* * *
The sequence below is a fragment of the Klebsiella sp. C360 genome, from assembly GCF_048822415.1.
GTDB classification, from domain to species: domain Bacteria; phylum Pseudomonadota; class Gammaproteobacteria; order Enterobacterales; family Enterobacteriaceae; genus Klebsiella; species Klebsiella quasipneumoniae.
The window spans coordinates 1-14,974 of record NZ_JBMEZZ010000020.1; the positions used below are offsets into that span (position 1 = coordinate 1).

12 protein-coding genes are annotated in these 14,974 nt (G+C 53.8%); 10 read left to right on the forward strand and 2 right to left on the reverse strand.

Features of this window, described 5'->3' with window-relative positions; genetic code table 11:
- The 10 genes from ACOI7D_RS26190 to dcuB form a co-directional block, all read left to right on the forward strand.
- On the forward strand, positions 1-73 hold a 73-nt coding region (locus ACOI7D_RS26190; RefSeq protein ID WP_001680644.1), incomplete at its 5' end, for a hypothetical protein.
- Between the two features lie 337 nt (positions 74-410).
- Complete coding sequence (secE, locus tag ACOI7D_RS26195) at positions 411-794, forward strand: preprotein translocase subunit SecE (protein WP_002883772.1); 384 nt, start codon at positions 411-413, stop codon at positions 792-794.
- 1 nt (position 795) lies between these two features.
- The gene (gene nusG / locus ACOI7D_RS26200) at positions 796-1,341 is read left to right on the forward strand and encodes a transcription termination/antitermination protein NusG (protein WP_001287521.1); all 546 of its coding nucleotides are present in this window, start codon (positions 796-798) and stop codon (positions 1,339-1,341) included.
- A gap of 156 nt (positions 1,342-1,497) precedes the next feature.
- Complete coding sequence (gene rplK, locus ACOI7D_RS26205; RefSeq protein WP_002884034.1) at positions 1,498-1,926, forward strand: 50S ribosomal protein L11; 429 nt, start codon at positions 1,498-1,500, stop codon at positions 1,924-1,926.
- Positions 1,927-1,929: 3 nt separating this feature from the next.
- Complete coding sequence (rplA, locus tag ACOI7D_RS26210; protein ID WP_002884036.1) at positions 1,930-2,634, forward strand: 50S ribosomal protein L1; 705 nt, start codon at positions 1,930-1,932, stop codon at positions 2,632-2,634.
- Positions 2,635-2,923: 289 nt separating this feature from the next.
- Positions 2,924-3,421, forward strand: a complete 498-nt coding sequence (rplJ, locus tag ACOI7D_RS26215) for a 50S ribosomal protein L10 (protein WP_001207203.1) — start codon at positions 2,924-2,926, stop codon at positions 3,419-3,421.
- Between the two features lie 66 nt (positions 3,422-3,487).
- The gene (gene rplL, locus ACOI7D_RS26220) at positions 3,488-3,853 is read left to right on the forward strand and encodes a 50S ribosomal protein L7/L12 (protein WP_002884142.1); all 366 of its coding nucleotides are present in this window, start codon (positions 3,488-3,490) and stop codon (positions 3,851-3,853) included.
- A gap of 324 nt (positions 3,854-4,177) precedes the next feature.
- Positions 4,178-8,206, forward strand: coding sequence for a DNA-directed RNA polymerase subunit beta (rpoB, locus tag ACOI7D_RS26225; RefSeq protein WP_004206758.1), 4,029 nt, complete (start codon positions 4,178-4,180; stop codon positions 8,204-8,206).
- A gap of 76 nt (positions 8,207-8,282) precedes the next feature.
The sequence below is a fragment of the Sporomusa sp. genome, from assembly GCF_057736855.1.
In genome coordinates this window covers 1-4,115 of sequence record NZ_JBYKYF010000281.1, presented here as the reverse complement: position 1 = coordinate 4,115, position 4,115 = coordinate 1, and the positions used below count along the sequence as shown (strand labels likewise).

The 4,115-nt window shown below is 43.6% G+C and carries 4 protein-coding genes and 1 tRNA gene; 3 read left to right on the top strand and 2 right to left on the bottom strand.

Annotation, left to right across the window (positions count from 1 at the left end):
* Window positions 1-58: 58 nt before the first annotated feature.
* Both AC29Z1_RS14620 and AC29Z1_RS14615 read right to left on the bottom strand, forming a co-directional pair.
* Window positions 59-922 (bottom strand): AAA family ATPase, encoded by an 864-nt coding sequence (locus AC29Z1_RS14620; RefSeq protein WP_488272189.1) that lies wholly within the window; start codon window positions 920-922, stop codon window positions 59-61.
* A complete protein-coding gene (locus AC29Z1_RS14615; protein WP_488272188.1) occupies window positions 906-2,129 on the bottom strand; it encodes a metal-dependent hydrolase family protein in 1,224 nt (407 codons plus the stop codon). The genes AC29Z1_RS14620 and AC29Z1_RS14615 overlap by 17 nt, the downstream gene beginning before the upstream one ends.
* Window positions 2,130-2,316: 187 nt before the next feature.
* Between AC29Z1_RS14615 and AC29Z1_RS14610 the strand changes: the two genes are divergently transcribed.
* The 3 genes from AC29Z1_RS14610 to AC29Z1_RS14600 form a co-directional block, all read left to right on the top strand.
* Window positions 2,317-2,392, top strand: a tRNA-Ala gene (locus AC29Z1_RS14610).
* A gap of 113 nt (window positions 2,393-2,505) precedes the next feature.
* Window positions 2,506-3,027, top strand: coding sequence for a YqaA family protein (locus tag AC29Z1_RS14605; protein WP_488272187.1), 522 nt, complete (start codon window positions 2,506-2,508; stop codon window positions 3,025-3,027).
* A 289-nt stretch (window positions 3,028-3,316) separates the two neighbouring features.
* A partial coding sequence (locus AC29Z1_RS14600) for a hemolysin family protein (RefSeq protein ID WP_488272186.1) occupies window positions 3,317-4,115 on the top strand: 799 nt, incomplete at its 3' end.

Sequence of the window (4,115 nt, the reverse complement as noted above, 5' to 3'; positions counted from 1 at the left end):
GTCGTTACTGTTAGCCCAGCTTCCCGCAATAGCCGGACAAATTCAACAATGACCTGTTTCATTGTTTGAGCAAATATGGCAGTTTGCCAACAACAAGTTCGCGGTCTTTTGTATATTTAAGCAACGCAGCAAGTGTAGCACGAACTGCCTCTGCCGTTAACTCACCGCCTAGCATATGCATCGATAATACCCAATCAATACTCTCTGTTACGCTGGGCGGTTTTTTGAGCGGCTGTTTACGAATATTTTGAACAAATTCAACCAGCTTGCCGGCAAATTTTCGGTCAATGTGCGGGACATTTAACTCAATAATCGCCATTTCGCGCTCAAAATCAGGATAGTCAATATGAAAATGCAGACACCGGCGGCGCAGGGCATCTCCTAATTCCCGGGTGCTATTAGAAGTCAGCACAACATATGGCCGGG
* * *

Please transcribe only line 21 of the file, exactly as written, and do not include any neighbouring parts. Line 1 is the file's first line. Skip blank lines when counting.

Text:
- Positions 4,178-8,206, forward strand: coding sequence for a DNA-directed RNA polymerase subunit beta (rpoB, locus tag ACOI7D_RS26225; RefSeq protein WP_004206758.1), 4,029 nt, complete (start codon positions 4,178-4,180; stop codon positions 8,204-8,206).